Oil prices bounced back in Asian trade Tuesday as a cold snap in the United States boosted demand for heating fuel, analysts said.
New York's main contract West Texas Intermediate for February delivery rose 15 cents to $93.58 in afternoon trade while Brent North crude added 43 cents to $107.16.
Both contracts closed lower on Monday as a Libyan oil field stepped up production after the government convinced residents to lift a five-month blockade.
Desmond Chua, market analyst at CMC Markets in Singapore, said the cold weather in the United States was supporting demand for heating fuel.
"More oil is being used for heating and we do see an increase in the basic demands for necessities," he told AFP.
Dangerously cold Arctic air swept across a huge swath of the United States on Monday making travel treacherous, forcing schools to close and prompting officials to urge residents to stay indoors.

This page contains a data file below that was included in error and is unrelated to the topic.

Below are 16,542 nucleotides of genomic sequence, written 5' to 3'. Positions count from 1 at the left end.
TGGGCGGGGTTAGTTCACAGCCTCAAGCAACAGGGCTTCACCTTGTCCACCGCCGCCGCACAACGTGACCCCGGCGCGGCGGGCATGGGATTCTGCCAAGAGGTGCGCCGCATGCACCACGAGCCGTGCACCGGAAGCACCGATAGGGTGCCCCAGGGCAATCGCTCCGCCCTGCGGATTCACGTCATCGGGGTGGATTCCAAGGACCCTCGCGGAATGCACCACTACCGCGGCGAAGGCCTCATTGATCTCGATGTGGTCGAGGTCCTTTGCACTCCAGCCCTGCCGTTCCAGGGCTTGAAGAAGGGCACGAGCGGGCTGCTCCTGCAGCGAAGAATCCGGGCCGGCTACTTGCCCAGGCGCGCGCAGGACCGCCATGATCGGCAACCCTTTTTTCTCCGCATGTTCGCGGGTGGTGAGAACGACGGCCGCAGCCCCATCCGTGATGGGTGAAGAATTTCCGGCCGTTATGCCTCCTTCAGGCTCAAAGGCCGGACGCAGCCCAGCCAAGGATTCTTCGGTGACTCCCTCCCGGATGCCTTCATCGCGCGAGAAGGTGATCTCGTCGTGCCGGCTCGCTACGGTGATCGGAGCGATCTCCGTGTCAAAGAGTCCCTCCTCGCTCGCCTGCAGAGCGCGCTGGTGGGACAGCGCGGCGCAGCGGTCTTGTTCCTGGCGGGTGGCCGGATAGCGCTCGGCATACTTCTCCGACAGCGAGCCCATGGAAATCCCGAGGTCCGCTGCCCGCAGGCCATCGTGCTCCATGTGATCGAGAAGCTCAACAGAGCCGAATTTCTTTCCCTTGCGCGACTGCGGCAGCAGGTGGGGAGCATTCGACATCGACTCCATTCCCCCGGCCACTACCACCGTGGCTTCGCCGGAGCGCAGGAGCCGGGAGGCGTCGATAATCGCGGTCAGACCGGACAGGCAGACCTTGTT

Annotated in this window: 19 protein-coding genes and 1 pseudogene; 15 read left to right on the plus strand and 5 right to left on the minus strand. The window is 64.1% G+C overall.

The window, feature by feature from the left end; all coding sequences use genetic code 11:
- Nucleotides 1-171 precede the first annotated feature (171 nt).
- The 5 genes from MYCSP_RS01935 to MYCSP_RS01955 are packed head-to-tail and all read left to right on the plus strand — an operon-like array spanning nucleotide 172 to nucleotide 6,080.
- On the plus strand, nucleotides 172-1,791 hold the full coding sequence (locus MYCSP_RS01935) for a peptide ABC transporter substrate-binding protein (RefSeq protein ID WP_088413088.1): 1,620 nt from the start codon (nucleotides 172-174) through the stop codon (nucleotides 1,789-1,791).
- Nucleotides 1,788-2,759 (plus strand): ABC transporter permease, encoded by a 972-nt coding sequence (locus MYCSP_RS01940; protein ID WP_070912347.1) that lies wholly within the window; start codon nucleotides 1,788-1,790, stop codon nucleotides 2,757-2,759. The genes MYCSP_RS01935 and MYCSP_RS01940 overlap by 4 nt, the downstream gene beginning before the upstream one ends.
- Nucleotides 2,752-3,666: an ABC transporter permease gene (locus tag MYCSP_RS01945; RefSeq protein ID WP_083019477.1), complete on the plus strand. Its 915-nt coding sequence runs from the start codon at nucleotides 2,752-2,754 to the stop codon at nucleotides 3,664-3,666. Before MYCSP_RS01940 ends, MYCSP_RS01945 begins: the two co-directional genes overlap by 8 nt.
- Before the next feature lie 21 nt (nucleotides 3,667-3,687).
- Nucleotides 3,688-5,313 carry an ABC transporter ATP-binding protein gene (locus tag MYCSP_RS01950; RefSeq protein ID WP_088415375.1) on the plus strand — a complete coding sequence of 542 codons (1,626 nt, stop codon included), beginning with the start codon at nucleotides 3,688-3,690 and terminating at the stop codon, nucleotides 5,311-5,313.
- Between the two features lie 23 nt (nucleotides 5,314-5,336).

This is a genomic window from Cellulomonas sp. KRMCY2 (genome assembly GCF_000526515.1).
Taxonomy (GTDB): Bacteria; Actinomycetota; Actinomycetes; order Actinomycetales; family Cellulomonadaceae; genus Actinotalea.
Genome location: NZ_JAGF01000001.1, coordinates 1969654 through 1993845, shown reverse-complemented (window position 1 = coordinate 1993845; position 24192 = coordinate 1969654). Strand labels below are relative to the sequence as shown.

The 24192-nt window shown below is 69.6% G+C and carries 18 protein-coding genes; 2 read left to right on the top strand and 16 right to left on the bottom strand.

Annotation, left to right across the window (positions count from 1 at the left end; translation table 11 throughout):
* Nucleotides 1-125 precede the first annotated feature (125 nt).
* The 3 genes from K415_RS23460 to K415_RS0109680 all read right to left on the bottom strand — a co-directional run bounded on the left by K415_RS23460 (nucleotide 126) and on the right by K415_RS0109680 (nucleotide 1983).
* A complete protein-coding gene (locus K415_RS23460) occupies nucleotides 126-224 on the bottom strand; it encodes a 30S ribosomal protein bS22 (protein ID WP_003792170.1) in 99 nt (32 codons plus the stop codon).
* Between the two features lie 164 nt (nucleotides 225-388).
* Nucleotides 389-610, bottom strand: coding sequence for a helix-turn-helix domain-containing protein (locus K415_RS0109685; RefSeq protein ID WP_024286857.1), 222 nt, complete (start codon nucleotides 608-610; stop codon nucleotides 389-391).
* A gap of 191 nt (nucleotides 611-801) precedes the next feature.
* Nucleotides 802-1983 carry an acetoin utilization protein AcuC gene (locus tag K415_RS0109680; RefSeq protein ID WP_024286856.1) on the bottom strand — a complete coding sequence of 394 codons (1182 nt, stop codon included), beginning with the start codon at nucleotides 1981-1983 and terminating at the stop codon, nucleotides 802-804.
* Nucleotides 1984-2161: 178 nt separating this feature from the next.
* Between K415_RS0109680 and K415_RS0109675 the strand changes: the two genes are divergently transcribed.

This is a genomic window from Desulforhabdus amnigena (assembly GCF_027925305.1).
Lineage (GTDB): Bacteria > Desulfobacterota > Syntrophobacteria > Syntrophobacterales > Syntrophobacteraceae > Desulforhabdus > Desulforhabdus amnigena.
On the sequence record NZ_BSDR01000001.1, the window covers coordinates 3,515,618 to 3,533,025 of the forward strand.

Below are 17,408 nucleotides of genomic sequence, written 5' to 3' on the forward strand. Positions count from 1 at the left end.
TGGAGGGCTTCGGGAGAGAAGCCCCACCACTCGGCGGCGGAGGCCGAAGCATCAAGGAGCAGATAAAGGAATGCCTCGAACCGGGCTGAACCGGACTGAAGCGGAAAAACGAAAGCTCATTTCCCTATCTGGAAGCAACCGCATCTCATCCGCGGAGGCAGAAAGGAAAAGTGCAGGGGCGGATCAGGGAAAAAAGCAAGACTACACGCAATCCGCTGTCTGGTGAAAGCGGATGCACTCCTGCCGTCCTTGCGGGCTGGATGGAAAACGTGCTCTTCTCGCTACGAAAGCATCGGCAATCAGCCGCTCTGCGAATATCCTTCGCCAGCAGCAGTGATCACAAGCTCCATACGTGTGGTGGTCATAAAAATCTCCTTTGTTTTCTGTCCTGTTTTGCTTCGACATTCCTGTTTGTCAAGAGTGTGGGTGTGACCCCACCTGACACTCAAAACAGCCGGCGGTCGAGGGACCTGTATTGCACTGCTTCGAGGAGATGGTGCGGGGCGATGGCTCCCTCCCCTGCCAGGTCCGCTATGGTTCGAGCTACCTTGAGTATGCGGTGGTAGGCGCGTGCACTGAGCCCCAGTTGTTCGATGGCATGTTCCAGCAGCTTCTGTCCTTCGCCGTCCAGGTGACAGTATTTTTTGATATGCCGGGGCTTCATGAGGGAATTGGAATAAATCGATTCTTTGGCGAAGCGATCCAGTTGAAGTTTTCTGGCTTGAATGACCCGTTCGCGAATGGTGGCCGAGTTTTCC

A shift in a weather pattern known as the "polar vortex" triggered a drastic drop in temperatures to lows not seen in two decades, and coincided with wind chill warnings in much of the east of the country.
US demand is a key driver for oil prices as it is the world's largest economy and the biggest oil consuming nation.
Prices however are likely to be under downward pressure over the longer term owing to ample supplies and an expected stabilisation in demand, analysts have said.
Production at Libya's Al-Sharara oilfield rose to 207,000 barrels per day on Monday, up from 60,000 on Saturday, according to a Libyan oil official.